Discussion: Does this make you angry?

Someone apparently abandoned a dog on a road in York Co, SC.  The dog had on a collar with the words “I need a home.  Please take care of me.” handwritten on it.  A Good Samaritan picked the dog up and took her to a shelter.  The Good Sam was angered by the writing on the collar.  She is quoted as saying, “Somebody had the gall to write in marker, ‘I need a home, please take care of me.”  I’m interested to hear your thoughts on this.  What was your reaction to reading about the words written on the dog’s collar?


44 thoughts on “Discussion: Does this make you angry?

  1. Abandonment in general angers and frustrates me. In this particular instance, I’m hearing a plea for help.

  2. My first thought is that the York Co, SC is a high kill shelter (which I don’t know – this is an assumption) so the person who couldn’t take care of the dog anymore decided it would be better off on its own and let it loose. But cared enough to write something like that on the collar so someone finding the dog would be moved enough to take him in. It makes me very very sad. But not angry. Do we know what happened to the dog?

  3. I actually felt sadness for both the dog and in all honesty, the owner. Imagine feeling like you have no other choice and your dogs best option is abandonment. The fact that they wrote on the collar shows some sense of caring. Now I don’t know what the shelters are like in that area, but I do know that in many areas, taking an animal to a shelter means instant death. Imagine having so little faith in your local animal shelter that you feel that your pet has a better chance if they were just let go in a neighborhood?

    Remember that we don’t know what drove this person to abandon her/his dog. What if it was a domestic abuse case or what if it was a mental health issue? We cannot know why so we cannot assume it wasn’t the act of a very desperate individual.

  4. I guess it’s better than dumping it off on some farm road WITHOUT making it clear on his collar that he needed a home… sigh.

    1. After more thought, I would rather have 100 dogs abonded this way than one single dog dropped off at MAS…

  5. Obviously the plea for compassion was NOT loud enough for the woman who was “angered” by the note, since she dumped him at a high kill shelter. Abandoning an animal makes me angry, for sure, but that note made me sad.

    1. So the person who abandoned the dog had no duty to find the dog a safe home, but the finder did?

      This isn’t directed at you at all, doodlebugz, more of a general rant, but I think we fail animals as a society beyond our shelters. If we agree that shelters have a duty to be a safe harbor and that no healthy pet should be killed…then what duties do the owners have?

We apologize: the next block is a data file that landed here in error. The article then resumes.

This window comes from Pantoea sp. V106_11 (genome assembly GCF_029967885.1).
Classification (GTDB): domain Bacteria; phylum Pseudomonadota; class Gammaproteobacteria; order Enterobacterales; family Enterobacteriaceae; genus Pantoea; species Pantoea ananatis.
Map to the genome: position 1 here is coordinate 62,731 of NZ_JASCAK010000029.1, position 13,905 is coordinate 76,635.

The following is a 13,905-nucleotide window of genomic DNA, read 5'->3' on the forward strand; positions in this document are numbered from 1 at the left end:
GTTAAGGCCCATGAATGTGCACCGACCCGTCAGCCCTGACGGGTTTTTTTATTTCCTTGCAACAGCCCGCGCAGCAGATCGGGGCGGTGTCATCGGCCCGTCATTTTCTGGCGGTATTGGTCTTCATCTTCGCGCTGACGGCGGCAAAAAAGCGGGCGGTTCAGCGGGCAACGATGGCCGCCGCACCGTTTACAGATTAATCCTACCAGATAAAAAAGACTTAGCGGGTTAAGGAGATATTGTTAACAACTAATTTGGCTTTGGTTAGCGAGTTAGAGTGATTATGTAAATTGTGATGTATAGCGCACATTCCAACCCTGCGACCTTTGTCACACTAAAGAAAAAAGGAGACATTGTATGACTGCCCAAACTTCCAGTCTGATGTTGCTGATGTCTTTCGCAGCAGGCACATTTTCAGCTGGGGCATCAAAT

I do believe that most people love their pets, but I have a very firm belief that love is basically meaningless. There are workers at high kill shelters who love the animals and think they are doing the best thing for them. Love is meaningless, but we treat it as something special and beyond reproach. Whoever abandoned the dog wrote on the collar, so therefor they loved the dog….so? Did that do the dog any good?

      There are cases where the only responsible thing to do is to rehome the animal. There may even be cases where the only responsible thing to do is to put the animal out on the street with a nice note on the collar. I’m guessing those cases are pretty few though.

      In my opinion, that dog got failed at least twice- first by the owner, then by the high-kill shelter that put the dog in danger of death. MAYBE the finder, but she seems more of an innocent bystander to the mess that other people created.

  6. Makes me incredibly sad. My take is that the owner, for whatever reason loved his dog but could no longer care for him (maybe health issues, loss of job, etc). Knowing that the dog would be killed at the shelter (like MAS), the owner felt that at least his dog might have a chance at a new life, by leaving him with the note. I am sad for the dog and the owner. This makes my heart hurt.

  7. Several years ago, I found a cat in a carrier outside a local Petsmart. It had a similar, hand-written message. At first I was really angry, but then I stopped to consider.

    The city where I live (Dallas, Texas) doesn’t offer many options for those who need to surrender an animal. Dallas has a high-kill city shelter, combined with an Animal Services Commission/City Hall full of HSUS butt-kissers.

    Perhaps the person who left the cat was in an impossible situation and had found out that no-kill rescues (like the one I volunteer for) did mobile adoptions at Petsmart. So I eventually decided to give the owner the benefit of the doubt.